Is there a tried and tested formula when it comes to getting a pay rise? Surely hard work equals more money, right? Well, not necessarily. In fact, several factors affect your chances of getting a pay rise that extends way beyond your control. This month, the BBC reported six key contributors that influence whether you’ll get a pay rise, as well as some of the things you can do to improve your chances. Let’s take a look...
1. What Year Were You Born?
Up to this point, every generation has tended to earn more than the one before it. According to the report, those born in the early 1970s earned about 16 per cent more at the age of 28 than those born in the late 1950s. However, those born in the late 1980s earned less at 28 than the generation born 10 years earlier. This is due to their careers began in the middle of an unprecedented pay slump, following the 2008 recession.
University often leads to faster pay growth for the rest of your 20s. Graduates born in 1980 saw their average pay rise by 8 per cent a year between the ages of 22 and 30. That’s compared with 6 per cent per year for those whose highest qualification is A-levels, or 3 per cent for those with an equivalent vocational qualification.
2. Being At The Bottom (Or At The Top)
The BBC reports that over the last 20 years, the lowest-paid fifth of workers have seen their real pay grow by 40 per cent - twice as fast as middle earners. This is mainly due to the 1999 introduction of the National Minimum Wage, which has risen steadily. It currently stands at £8.21 for people aged 25 and over, making it one of the highest minimum wages in the world.
Those workers at the top have done well too, with the average pay for the top 5 per cent of earners growing twice as fast as middle-ranking workers over the last 20 years.
3. Being A Man
While significant progress has been made to close the gender pay gap 50 years on from the Equal Pay Act, men are still paid 18 per cent more per hour than women across full and part-time work combined. The gap is smaller among younger workers but grows to 11 per cent by the time people hit their 30s. The article reports that the gap continues to rise as the “motherhood penalty” kicks in, with many mothers opting for part-time hours, which tends to pay less per hour than full-time work. In 2018, more than half of working women with dependent children were part-time, compared to one in 10 men.
And the gender pay gap continues to grow when employees reach their 50s when women are still more likely to work part-time, with a quarter of older female workers providing unpaid care for their parents or grandchildren, compared with an eighth of male workers.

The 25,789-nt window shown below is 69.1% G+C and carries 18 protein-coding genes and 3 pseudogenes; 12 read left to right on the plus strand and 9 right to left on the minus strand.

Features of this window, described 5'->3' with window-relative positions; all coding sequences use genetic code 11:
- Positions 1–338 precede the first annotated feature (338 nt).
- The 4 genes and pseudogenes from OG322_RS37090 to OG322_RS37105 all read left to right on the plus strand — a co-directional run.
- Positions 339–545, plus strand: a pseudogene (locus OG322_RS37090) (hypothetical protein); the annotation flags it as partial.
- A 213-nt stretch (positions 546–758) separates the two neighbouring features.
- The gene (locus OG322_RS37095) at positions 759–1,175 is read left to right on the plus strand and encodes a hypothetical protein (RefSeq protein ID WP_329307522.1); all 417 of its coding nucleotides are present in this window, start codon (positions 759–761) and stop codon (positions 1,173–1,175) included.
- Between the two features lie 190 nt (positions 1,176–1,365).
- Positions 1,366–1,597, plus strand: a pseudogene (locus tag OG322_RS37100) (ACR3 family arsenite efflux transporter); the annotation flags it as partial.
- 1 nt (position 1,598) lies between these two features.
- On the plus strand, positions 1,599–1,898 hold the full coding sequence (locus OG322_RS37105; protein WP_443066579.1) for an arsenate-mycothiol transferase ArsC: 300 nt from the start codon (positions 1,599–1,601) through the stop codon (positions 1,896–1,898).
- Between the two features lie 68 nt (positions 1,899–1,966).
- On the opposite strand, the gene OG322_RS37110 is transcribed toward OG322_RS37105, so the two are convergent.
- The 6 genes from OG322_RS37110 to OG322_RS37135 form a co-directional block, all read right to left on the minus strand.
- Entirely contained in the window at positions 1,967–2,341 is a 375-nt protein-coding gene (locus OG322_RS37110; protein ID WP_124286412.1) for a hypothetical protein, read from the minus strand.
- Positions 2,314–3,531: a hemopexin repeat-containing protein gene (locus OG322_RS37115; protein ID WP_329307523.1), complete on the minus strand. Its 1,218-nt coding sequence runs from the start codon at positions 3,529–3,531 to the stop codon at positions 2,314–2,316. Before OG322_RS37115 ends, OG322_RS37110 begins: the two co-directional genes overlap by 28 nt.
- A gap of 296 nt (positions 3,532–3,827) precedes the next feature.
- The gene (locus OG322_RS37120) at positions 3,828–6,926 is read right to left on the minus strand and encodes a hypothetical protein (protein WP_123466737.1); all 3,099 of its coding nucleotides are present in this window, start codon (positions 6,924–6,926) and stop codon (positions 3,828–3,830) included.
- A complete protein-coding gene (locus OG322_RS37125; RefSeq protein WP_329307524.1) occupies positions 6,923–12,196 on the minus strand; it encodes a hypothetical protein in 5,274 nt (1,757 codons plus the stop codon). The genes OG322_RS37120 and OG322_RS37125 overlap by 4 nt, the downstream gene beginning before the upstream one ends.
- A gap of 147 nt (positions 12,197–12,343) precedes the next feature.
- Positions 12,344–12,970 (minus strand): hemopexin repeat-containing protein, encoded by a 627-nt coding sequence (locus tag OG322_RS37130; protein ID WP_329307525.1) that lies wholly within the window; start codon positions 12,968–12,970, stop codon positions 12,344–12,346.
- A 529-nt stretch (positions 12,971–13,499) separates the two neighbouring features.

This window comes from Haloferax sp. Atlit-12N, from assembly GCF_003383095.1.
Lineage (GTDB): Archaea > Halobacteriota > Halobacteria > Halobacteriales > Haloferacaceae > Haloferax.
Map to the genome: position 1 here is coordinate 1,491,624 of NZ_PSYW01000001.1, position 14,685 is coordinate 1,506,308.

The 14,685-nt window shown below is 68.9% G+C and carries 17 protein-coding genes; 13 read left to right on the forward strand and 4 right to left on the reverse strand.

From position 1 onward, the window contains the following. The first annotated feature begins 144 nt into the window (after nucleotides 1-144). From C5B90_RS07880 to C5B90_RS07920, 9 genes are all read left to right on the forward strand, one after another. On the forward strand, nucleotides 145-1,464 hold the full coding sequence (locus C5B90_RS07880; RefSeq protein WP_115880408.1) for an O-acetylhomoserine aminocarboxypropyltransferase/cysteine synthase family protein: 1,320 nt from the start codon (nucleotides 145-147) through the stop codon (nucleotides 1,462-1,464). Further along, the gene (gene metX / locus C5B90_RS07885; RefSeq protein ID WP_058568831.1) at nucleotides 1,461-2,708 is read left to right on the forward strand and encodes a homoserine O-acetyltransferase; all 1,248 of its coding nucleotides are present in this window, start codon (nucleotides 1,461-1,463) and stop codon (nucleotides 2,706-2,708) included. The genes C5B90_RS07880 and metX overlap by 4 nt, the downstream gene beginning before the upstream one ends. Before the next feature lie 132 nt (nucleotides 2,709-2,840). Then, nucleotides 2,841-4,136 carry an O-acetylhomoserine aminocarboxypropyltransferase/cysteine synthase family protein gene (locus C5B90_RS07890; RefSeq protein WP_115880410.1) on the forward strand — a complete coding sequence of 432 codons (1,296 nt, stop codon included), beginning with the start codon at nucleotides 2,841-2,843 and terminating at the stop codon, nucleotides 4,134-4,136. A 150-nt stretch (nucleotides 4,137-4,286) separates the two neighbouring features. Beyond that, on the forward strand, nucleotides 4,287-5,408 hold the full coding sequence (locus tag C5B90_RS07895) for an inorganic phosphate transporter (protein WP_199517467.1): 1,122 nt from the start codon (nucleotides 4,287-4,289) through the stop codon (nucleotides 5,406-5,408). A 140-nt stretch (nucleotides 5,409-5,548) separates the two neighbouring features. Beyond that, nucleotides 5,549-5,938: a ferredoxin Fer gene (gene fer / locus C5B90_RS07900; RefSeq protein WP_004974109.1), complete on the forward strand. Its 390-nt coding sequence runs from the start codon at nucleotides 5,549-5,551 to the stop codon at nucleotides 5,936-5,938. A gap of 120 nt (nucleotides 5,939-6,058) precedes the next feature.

Those were some outside factors that you can’t do much about, so let’s take a look at the aspects you can control…
4. Being More Productive
It’s an obvious one, but productivity is the primary driver in influencing our pay. Britain’s productivity was growing at around 2 per cent a year before the recession but is in the same place now that it was a decade ago. While boosting productivity and wages is mainly in the hands of employers and the government through things like technology and training, workers are still in control of their output and the effect this can have on a company’s bottom line.
5. Changing Jobs
If you’re not getting anywhere negotiating a pay rise with your current employer, you could start looking to work elsewhere. BBC’s article states that in 2018, workers who stuck with the same firm saw their average pay rise by 0.6 per cent a year, after inflation. Compare this with the typical pay rise in the year after changing employer being more than seven times higher at 4.5 per cent.
6. A Complete Change Of Scenery
If you’re looking for a significant pay rise, you might want to consider moving house as well as jobs. In 2016, the typical pay rise associated with changing both jobs and region was 9 per cent. Despite this, young people, in particular, are moving jobs less frequently than they used to, due to fewer employment blackspots across the UK meaning there’s less of a need to relocate to find work. Additionally, bigger pay rises associated with moving are often swallowed up by higher housing costs. For example, rents have grown by more than 90 per cent in the highest-paying local authorities over the past 20 years, compared with 70 per cent in the lowest paying. This has meant that young private renters are 60 per cent less likely to move home and job than they were in 1997.
Time For A Change?
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